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Presence of microbial DNA in blood may indicate signs of cancer

The new technique, which comes from the University of California – San Diego, works on the basis of a straightforward blood draw. When the blood is analyzed, the presence of microbial DNA could reveal whether the patient has cancer and then which type of cancer. The technique has produced accurate results, even for detecting signs of cancer at the early stages.

The basis of the technique came from an earlier study where it was shown that microorganisms invaded a majority of pancreatic cancers. In addition, certain types of microbes were found to be able to break down chemotherapy drugs. This led to the idea that examining a patient’s microbiome could play a role in cancer detection.

This represented a shift in thinking, according to one of the scientists involved, Professor Rob Knight, who says: “Almost all previous cancer research efforts have assumed tumors are sterile environments, and ignored the complex interplay human cancer cells may have with the bacteria, viruses and other microbes that live in and on our bodies.”

To develop the technique, the researchers examined 18,116 tumor samples, drawn from 10,481 patients. The patients had 33 different cancer types. By using a computer model, the analysis of the data revealed a series of distinct microbial signatures associated with specific cancer types.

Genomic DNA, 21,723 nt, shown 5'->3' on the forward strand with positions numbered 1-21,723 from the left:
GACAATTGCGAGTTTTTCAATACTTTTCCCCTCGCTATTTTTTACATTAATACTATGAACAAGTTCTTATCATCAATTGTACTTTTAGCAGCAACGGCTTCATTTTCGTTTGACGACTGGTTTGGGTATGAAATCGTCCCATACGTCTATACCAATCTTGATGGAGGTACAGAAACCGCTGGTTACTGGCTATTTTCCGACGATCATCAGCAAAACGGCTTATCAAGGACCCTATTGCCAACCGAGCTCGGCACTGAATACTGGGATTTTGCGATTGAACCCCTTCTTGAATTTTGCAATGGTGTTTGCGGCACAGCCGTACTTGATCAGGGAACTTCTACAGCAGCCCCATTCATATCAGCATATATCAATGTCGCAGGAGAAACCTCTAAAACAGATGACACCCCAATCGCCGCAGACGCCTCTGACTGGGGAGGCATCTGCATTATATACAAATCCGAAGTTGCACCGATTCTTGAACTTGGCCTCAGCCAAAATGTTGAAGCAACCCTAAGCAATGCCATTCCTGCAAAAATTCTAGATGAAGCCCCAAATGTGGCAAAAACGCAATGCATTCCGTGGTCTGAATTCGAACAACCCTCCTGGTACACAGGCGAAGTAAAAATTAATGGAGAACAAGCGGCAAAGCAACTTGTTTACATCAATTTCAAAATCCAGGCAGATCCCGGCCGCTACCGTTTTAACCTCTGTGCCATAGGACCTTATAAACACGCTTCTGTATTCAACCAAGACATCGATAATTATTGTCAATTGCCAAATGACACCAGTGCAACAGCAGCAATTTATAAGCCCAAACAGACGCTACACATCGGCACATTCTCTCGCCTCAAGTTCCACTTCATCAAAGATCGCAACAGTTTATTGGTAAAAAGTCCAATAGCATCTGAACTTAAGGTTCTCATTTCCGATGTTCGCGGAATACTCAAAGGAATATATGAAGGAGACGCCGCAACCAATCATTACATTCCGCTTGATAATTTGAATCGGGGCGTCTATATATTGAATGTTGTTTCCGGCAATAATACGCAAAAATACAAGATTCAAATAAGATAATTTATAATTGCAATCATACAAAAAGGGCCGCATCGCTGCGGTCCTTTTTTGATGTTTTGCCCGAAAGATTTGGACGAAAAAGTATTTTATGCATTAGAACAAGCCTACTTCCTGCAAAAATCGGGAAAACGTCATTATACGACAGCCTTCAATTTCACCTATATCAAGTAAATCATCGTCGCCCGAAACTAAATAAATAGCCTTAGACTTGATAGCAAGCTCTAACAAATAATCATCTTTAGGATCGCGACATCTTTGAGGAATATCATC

For example, there was a connection between the bacterium Fusobacterium species and gastrointestinal cancers. The anaerobic Gram-negative organism has previously been linked with skin ulcers. As a second example, the researchers found an association between Faecalibacterium species and colon cancer. This Gram-positive anaerobe has previously been linked with Crohn’s disease.

Such data is now being used to develop machine learning algorithms and with this the potential for a new, rapid cancer detection technology based on liquid biopsies.

The research has been published in the science journal Nature. The peer-reviewed study is titled: “Microbiome analyses of blood and tissues suggest cancer diagnostic approach.”

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Written By

Dr. Tim Sandle is Digital Journal's Editor-at-Large for science news. Tim specializes in science, technology, environmental, business, and health journalism. He is additionally a practising microbiologist; and an author. He is also interested in history, politics and current affairs.

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